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In this first instance the main clause only stands alone if you omit (then).

But in the other example it clearly has a main clause. So would this be classed as an embedded main clause as it only works as a independent clause if it's adjusted and or if it's joined with a dependent clause.

If I have enough money, then I will buy a new car.

If it rains, the picnic will be cancelled.

The picnic will be cancelled if it rains.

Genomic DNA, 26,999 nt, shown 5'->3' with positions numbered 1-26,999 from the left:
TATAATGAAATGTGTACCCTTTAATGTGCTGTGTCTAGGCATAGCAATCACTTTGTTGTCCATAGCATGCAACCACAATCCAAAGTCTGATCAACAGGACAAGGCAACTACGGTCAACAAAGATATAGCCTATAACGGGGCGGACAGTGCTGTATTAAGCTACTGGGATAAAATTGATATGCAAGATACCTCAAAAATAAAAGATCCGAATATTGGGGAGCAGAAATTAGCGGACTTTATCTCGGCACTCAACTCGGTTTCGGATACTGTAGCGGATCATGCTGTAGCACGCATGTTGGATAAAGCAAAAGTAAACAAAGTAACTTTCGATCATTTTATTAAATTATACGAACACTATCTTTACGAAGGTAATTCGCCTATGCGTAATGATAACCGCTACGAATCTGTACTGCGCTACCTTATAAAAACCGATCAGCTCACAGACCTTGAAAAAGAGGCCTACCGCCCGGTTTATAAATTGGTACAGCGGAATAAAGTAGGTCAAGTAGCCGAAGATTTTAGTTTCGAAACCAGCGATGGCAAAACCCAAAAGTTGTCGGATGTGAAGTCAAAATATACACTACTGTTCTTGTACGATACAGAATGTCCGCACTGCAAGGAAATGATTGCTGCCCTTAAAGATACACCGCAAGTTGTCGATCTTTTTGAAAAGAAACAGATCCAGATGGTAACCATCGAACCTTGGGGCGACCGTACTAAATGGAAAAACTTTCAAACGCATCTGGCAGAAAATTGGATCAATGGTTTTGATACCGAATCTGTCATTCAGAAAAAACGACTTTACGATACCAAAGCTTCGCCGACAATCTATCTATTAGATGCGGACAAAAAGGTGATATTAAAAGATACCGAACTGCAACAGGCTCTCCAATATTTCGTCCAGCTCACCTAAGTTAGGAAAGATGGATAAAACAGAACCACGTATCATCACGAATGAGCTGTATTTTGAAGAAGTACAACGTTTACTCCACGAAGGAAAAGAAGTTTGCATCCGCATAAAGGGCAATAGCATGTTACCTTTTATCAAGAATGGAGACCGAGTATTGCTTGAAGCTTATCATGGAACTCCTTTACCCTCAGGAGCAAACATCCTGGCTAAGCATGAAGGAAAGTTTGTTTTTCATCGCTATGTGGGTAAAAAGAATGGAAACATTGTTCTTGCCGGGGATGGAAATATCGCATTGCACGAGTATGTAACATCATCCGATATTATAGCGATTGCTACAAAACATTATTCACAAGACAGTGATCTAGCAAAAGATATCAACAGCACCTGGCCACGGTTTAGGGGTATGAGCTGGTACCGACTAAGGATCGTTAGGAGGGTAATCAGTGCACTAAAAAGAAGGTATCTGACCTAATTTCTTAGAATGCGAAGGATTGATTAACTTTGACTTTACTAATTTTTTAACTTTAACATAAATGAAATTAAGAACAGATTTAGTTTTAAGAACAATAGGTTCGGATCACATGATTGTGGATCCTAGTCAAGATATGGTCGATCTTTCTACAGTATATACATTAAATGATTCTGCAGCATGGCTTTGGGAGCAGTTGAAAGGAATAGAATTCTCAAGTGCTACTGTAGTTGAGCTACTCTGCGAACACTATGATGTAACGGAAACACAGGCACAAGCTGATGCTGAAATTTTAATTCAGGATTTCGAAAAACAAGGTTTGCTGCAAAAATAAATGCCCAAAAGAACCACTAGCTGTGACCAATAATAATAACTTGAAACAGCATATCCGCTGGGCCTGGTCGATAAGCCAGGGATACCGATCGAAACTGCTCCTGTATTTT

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The use of then is optional, and it does not affect the syntax of the sentence. The main clause is still (then) I will buy a new car.

To put this another way, here are several variations of the main clause:

Then, I will buy a new car.
I will then buy a new car.
I will buy a new car then.

The first example is the most literal use of the text you provided, simply with some punctuation that makes it stand completely on its own.

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